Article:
6 Ways to Make Your Letter of Inquiry Stand Out To Funders


Amelie Heurteux


Customer Success Manager at Instrumentl

Reviewed by:


February 13, 2024

Last Updated:

May 27, 2024

What is a Letter of Inquiry? - A letter of inquiry (LOI) is a brief, formal document that organizations send to potential funders to request grants. It succinctly outlines the main points of a full grant proposal, including the purpose of the project, the amount of funding needed, and the expected impact.

Typically,  2-3 pages long, an LOI is a preliminary step before submitting a detailed proposal.

Author of How to Write a Grant, Meredith Noble points out that,

“Funders are increasingly requiring [Letters of Inquiry] so you do not go to all the work preparing a full application if it is a poor fit.”

You break the ice with an LOI.

In this article, we highlight practical advice from two grant experts.

Arnisha Johnson, the Owner and Lead Strategist of Manifesting on More, and Margit Brazda Poirier, founded Grants4Good, share how to write compelling and effective LOIs.

Arnisha Johnson and Margit Brazda Poirier

P.S. - If you’re new to writing Letters of Inquiry, we have a separate article that outlines the different formats and steps to writing an LOI. We also have examples and a Letter of Inquiry sample you can use as a starting point. Come back to this article after for more advanced advice.

It’s Time to Elevate Your Letters of Inquiry

Funders screen applications with Letters of Inquiry. Your LOI needs to showcase your project’s significance, establish credibility, and align your work with their mission.

According to our expert Arnisha Johnson,

“[Your LOI is] a snapshot of your organization and the impact that you can make on the community.”

Margit Brazda Poirier
also clarifies that LOIs are a softer way of establishing contact with funders who don’t accept unsolicited proposals.

“I have used the Letter of Inquiry to reach out to funders that explicitly say they won't fund unsolicited proposals. You never know when they're going to change their mind. Better yet, if your board member knows someone on that board and the LOI comes from them, perfect.”

Now there’s something we need to get clear on: Letter of Inquiry, Intent, or Interest — Which is it?

Margit sets the record straight:

"[Funders] might call it a letter of interest. They might call it a letter of introduction or a Letter of Inquiry. It doesn't matter. The basic thing is they want to know a little bit about your program to see if they want to ask you for more information. That more information is your full grant application."

6 Tips To Make Your Your Next Letter Of Inquiry Stand Out

Let’s delve into some of the best LOI writing tips from our experts, Arnisha Johnson and Margit Brazda Poirier, to enhance your Letters of Inquiry and increase your chances of securing funding.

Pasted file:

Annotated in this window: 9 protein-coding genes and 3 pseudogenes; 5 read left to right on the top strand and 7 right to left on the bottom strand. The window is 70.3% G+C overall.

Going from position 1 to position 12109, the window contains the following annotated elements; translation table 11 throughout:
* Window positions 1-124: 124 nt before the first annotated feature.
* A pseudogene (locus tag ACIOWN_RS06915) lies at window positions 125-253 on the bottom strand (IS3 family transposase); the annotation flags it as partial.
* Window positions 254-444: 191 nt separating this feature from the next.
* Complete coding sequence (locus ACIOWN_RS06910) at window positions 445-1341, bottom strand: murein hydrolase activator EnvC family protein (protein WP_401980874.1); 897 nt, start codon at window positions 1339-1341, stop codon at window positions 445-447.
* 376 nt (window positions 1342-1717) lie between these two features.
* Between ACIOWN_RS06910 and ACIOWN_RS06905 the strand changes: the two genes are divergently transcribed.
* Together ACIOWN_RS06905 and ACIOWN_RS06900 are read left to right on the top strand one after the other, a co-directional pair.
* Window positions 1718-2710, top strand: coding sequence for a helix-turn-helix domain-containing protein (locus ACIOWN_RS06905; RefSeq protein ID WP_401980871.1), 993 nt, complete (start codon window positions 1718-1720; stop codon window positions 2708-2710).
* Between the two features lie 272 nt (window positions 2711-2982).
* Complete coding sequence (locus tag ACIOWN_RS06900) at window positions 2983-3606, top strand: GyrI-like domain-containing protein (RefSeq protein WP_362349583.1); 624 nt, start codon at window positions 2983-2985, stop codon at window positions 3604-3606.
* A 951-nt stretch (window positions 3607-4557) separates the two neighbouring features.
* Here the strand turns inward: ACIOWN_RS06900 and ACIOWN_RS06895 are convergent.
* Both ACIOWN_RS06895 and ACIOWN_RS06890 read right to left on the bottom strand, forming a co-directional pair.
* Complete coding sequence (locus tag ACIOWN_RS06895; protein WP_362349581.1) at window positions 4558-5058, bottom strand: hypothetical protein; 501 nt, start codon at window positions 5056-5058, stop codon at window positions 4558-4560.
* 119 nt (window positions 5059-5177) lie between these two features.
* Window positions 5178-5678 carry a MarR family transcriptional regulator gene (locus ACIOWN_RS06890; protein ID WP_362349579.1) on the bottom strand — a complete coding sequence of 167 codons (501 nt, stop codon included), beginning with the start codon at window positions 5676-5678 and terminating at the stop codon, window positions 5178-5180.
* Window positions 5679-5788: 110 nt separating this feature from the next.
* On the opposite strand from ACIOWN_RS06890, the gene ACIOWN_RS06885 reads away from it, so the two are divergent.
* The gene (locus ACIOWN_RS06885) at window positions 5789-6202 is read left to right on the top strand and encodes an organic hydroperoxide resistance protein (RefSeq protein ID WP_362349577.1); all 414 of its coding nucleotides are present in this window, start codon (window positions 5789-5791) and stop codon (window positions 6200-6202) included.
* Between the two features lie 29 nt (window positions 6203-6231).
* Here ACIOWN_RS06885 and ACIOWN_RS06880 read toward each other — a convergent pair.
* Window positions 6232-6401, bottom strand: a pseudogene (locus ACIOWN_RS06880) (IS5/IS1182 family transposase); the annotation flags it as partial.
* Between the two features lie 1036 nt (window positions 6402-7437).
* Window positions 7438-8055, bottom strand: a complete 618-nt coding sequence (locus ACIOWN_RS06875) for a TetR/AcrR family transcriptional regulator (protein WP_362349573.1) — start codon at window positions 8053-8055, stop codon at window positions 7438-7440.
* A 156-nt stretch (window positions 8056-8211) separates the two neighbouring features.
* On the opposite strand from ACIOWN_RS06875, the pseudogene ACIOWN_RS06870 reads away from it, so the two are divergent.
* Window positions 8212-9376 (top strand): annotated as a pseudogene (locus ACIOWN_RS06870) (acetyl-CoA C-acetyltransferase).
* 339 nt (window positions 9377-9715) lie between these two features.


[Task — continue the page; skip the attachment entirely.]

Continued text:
1. Determine What You Need and Ask For It

Be Bold & Explicit with Your Ask

Arnisha advises
grant professionals to be bold and explicit when stating the amount they’re asking for. The funders need to know how important their money is for you.

She suggests adding a section in your LOI that can emphasize the significance of the desired funding to the project and community. This section should detail exactly how and through what ways the funds will be utilized, and the impact they will achieve.

However, before clarifying your own funding needs, gauge the funder’s giving capacity. Apart from your own needs, does the funder even have the budget for your ask?

In Instrumentl, look at their funding history as well as their median award amount for similar projects.

Instrumentl’s Advanced Funder Insights shows ‘Trends in Giving Average and Median Amounts’
Instrumentl’s Advanced Funder Insights shows ‘Trends in Giving Average and Median Amounts’

2. Tie in The Grantor’s Language

You need to speak the language of your funders if you want to resonate with them. You can do this by mirroring the language they use in their LOIs. Doing so will make it easier for them to understand how your work fits into their mission. It also establishes rapport and will increase the likelihood of a favorable response.

Arnisha points out,

“Aligning your language and tone with the funder’s demonstrates your genuine interest in their priorities and goals.”

She continues,

“When you can tie in their language in your LOI, it shows that you've done your research.”

Create a sense of familiarity and trust. It will make your LOI more persuasive.

3. Send A Paper Copy As Well

“Paper mail is opened more often than email”

suggests sending a paper copy of your LOI in addition to an email submission. Interestingly, paper mail often garners more attention than emails.

She says,

“We get less paper mail, so there's less competition there. But, there's a lot of competition in your email inbox.”

Sending your Letter of Inquiry through both email and paper mail can increase the likelihood of your LOI being noticed and considered.

4. Use Numbers, But Not Too Many

“Adding numbers can make your LOIs easily skimmable.”

emphasizes the importance of using numbers strategically in your LOI. Using numbers and statistics in your Letter of Inquiry is great to attract attention and help the funder get a clear picture of the scope of what you're really doing.

However, while statistics and numbers can strengthen your case, you must also avoid overwhelming funders with an excessive amount of data. Keep it concise and impactful.

5. Don’t Forget to Focus On The Funder

While creating your Letter of Inquiry, make sure to focus on your funder. You can do this by aligning your project according to the funder’s priorities and preferences and by acknowledging their contributions.

Use their language and highlight how your project directly contributes to their goals, ensuring relevance and resonance.

By doing this in your LOI, you demonstrate a genuine understanding of their missions and goals. This not only increases the relevance of your LOI in the eyes of the funder but can also significantly enhance its effectiveness‍.

Instrumentl 990 Report snapshot
Instrumentl reviews all 990 Reports and provides a quick snapshot

Instrumentl’s foundation profiles
provide valuable insights into funders' preferences, giving priorities, areas of focus, requirements, and more to help you tailor your LOI accordingly.

6. Create Your Own LOI Template